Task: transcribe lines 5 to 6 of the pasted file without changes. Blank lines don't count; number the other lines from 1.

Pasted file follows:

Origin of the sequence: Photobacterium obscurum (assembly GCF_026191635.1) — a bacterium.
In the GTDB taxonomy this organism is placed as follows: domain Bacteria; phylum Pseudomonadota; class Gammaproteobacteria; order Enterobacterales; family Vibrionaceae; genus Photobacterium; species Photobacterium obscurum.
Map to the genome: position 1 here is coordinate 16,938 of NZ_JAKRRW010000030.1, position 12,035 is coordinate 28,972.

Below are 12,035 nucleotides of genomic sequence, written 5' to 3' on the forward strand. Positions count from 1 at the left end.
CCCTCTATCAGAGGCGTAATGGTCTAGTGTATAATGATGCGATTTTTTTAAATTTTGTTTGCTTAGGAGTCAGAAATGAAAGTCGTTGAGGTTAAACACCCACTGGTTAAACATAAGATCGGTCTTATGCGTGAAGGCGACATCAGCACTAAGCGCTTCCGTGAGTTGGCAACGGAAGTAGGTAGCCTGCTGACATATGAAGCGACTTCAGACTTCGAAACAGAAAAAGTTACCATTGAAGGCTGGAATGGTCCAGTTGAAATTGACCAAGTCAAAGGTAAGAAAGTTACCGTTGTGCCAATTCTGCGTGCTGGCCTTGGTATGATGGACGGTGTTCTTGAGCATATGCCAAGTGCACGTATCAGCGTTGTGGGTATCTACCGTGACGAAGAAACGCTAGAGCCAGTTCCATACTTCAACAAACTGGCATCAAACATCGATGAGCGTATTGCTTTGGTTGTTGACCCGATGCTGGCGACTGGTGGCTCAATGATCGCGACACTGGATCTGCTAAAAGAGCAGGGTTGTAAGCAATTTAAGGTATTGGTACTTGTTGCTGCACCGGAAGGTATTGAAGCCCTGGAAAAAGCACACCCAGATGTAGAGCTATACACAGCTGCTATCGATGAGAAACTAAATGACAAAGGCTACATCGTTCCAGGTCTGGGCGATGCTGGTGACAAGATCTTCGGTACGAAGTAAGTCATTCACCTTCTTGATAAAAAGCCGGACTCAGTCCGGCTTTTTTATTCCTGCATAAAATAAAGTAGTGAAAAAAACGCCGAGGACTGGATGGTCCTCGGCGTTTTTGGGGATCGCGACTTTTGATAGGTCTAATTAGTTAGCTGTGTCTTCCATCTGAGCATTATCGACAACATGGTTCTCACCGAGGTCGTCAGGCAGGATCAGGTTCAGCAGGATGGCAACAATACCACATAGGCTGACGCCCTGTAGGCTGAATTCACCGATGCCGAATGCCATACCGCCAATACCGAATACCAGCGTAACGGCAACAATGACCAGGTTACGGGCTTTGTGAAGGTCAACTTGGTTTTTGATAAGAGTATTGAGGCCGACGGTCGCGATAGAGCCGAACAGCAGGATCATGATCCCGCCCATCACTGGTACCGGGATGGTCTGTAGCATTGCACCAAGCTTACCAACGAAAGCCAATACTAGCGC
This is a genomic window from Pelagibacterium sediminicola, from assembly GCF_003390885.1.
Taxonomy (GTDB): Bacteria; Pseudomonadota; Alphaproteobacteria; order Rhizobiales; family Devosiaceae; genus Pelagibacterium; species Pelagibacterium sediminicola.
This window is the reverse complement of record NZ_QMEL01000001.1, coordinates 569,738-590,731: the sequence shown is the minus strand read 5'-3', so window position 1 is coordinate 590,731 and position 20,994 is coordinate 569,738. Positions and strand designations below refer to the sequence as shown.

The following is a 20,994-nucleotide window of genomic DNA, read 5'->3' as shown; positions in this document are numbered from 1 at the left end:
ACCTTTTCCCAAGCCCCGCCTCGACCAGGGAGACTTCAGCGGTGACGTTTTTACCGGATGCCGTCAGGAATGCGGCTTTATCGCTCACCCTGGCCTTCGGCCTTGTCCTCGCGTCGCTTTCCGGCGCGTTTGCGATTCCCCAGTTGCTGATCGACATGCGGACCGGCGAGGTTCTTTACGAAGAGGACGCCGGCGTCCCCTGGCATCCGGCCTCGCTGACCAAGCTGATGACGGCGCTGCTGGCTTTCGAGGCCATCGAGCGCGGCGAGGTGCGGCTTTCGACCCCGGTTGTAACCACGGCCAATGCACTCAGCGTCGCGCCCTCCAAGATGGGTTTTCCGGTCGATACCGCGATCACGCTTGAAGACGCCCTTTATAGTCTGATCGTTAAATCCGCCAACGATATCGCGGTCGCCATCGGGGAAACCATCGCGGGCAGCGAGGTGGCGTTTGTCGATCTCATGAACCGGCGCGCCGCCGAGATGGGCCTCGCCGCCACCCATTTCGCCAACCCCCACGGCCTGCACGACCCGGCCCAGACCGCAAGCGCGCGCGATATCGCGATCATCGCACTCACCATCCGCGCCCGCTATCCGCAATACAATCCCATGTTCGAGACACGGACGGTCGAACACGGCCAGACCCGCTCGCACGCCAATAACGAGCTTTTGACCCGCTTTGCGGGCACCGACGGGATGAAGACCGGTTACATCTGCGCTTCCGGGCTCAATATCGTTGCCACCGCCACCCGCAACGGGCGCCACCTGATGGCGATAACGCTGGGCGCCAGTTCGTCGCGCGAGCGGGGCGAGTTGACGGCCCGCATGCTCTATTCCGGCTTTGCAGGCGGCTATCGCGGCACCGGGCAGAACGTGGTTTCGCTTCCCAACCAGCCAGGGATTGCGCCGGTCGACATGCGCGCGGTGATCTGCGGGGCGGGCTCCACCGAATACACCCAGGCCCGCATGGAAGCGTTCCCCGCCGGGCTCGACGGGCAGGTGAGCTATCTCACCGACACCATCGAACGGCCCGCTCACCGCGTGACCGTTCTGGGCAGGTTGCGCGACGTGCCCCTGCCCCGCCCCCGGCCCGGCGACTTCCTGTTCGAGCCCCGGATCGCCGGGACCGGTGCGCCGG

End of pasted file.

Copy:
CCCTCTATCAGAGGCGTAATGGTCTAGTGTATAATGATGCGATTTTTTTAAATTTTGTTTGCTTAGGAGTCAGAAATGAAAGTCGTTGAGGTTAAACACCCACTGGTTAAACATAAGATCGGTCTTATGCGTGAAGGCGACATCAGCACTAAGCGCTTCCGTGAGTTGGCAACGGAAGTAGGTAGCCTGCTGACATATGAAGCGACTTCAGACTTCGAAACAGAAAAAGTTACCATTGAAGGCTGGAATGGTCCAGTTGAAATTGACCAAGTCAAAGGTAAGAAAGTTACCGTTGTGCCAATTCTGCGTGCTGGCCTTGGTATGATGGACGGTGTTCTTGAGCATATGCCAAGTGCACGTATCAGCGTTGTGGGTATCTACCGTGACGAAGAAACGCTAGAGCCAGTTCCATACTTCAACAAACTGGCATCAAACATCGATGAGCGTATTGCTTTGGTTGTTGACCCGATGCTGGCGACTGGTGGCTCAATGATCGCGACACTGGATCTGCTAAAAGAGCAGGGTTGTAAGCAATTTAAGGTATTGGTACTTGTTGCTGCACCGGAAGGTATTGAAGCCCTGGAAAAAGCACACCCAGATGTAGAGCTATACACAGCTGCTATCGATGAGAAACTAAATGACAAAGGCTACATCGTTCCAGGTCTGGGCGATGCTGGTGACAAGATCTTCGGTACGAAGTAAGTCATTCACCTTCTTGATAAAAAGCCGGACTCAGTCCGGCTTTTTTATTCCTGCATAAAATAAAGTAGTGAAAAAAACGCCGAGGACTGGATGGTCCTCGGCGTTTTTGGGGATCGCGACTTTTGATAGGTCTAATTAGTTAGCTGTGTCTTCCATCTGAGCATTATCGACAACATGGTTCTCACCGAGGTCGTCAGGCAGGATCAGGTTCAGCAGGATGGCAACAATACCACATAGGCTGACGCCCTGTAGGCTGAATTCACCGATGCCGAATGCCATACCGCCAATACCGAATACCAGCGTAACGGCAACAATGACCAGGTTACGGGCTTTGTGAAGGTCAACTTGGTTTTTGATAAGAGTATTGAGGCCGACGGTCGCGATAGAGCCGAACAGCAGGATCATGATCCCGCCCATCACTGGTACCGGGATGGTCTGTAGCATTGCACCAAGCTTACCAACGAAAGCCAATACTAGCGC
This is a genomic window from Pelagibacterium sediminicola, from assembly GCF_003390885.1.